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Notes Part 3

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Department
Economics
Course
01:220:103
Professor
All Professors
Semester
Fall

Description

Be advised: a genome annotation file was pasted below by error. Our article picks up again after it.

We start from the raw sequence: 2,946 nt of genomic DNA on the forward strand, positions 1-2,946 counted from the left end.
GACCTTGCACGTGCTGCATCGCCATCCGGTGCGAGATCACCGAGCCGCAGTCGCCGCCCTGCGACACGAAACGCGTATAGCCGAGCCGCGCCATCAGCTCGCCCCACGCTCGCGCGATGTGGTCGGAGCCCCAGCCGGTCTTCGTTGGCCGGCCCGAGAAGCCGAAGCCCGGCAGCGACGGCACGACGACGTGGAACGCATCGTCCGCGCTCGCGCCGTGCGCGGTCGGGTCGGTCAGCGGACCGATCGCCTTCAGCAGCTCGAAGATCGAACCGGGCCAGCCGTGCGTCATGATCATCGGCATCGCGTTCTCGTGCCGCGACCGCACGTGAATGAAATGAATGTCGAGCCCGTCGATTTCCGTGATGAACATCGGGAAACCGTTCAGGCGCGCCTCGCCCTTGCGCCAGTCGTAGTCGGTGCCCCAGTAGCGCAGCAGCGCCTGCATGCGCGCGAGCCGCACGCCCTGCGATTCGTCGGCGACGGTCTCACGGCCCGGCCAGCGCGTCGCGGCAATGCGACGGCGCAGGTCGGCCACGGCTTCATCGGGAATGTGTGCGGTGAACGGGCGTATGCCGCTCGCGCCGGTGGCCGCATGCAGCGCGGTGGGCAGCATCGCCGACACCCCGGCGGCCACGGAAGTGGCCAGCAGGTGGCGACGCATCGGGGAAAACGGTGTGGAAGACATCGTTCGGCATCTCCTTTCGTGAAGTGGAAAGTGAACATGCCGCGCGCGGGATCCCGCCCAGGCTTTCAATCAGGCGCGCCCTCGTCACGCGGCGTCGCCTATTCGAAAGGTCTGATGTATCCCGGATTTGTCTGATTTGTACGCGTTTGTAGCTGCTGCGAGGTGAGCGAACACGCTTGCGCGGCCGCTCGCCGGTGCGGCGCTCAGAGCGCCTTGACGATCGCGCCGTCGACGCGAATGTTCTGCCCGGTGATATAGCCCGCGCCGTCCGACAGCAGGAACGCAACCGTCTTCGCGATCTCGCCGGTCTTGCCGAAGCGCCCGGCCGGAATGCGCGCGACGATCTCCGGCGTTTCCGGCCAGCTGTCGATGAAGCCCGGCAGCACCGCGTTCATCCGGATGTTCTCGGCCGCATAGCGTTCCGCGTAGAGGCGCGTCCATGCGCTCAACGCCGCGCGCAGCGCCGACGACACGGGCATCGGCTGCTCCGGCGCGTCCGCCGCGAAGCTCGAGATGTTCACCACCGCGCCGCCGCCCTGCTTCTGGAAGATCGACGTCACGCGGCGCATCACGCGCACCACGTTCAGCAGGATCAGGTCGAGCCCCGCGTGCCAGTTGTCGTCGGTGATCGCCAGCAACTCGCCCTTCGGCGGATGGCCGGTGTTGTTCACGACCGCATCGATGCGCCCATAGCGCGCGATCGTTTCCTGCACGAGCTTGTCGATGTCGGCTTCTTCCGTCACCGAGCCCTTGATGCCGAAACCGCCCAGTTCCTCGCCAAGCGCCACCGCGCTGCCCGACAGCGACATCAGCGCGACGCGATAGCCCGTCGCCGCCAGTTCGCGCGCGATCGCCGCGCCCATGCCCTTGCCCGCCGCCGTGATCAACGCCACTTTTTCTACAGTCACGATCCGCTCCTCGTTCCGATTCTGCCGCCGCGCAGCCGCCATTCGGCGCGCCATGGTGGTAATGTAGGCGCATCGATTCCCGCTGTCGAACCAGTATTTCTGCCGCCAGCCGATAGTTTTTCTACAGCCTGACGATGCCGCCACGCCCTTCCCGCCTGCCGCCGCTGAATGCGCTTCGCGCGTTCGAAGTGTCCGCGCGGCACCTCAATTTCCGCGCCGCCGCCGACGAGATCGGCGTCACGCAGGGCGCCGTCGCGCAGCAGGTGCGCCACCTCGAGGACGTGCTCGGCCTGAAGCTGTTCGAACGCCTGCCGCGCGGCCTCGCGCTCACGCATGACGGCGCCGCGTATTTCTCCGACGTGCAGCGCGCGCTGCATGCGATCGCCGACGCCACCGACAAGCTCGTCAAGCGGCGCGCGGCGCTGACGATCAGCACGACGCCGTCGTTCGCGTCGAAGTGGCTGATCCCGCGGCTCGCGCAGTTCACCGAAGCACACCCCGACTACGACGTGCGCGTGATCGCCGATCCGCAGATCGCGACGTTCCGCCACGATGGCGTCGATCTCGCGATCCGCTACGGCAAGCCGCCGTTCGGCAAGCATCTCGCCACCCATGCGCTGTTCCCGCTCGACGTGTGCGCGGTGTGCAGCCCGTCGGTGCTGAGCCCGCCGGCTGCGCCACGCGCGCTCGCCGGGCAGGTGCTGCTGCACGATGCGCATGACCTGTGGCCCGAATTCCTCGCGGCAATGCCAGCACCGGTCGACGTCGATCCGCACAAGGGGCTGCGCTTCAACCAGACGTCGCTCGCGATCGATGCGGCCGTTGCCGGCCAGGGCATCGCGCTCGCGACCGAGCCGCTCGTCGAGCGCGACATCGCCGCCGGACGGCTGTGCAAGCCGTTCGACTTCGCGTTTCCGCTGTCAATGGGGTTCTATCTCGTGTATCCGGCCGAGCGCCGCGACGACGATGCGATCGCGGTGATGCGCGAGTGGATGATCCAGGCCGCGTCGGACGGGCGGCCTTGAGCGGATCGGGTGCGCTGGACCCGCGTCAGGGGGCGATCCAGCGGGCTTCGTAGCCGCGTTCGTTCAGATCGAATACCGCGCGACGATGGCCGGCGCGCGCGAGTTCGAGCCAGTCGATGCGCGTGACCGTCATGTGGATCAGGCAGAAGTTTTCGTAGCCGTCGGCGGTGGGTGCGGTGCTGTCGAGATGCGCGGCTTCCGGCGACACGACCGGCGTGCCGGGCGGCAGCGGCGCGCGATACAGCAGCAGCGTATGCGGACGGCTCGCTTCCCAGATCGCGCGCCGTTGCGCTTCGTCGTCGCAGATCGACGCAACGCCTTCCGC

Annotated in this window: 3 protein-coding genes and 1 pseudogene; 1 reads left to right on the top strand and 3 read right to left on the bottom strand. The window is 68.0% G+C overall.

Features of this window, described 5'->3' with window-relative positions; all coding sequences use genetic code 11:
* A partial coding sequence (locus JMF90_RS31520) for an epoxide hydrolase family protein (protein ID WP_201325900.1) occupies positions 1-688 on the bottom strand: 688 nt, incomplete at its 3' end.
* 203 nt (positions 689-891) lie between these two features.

PART 3 Fiscal Policy - Chapter 12 (Pages 251 – 258) • Fiscal policy o Focuses on the effects of taxing and public spending on aggregate economic activity o Refers to gov’t purchases, transfer payments taxes, and borrowing as they affect macroeconomic variables such as real GDP, employment, the price level, and economic growth • Theory of Fiscal Policy o Fiscal Policy Tools  Automatic stabilizers – structural features of gov’t spending and taxation that reduce fluctuations in disposable income, and thus consumption, over the business cycle • Ex: Federal income tax o Once adopted, requires no congressional action to operate year after year (automatic) o Reduces the drop in disposable income during recessions and reduces the jump in disposable income during expansions (stabilizer)  Discretionary fiscal policy – the deliberate manipulation of gov’t purchases, taxation, and transfer payments to promote macroeconomic goals, such as full employment, price stability, and economic growth • Ex: Bush’s tax cuts o Scheduled to expire, so it remains discretionary fiscal policy measures unless they are made permanent  At any given price level, an increase in gov’t purchases or in transfer payments increases real GDP demanded, and an increase in net taxes decreases real GDP demanded, other things constant o Changes in Government Purchases  Gov’t purchases equal net taxes SO the gov’t budget is balanced  Unemployment high  gov’t purchases increase  quick increase in real GDP  spending exceeds output  increase in production  increase in income  increase in spending  so it all goes through a series of spending rounds  As long as consumption is the only spending component that varies with income, the multiplier for a change in gov’t purchases, other things constant, equals 1/(1-MPC)  For a given price level… • Change in real GDP demanded = Change in gov’t purchases x 1/(1-MPC) o Changes in Net Taxes  A decrease in net taxes increases disposable income at each level of real GDP….so consumption increases  We assume net taxes are autonomous  Consumption spending at each level of real GDP rises by the decrease in net taxes multiplied by the marginal propensity to consume  Effect of a change in net taxes on real GDP demanded equals resulting shift of the AE line times the simple spending multiplier: • Change in real GDP demanded = (-MPC x change in NT) x 1/(1-MPC)  Simple spending multiplier is applied to the shift of the AE line that results from the change in NT • Change in real GDP demanded = Change in NT x –MPC/(1 – MPC)  Simple Tax Multiplier – the ratio of a change in real GDP demanded to the initial change in autonomous
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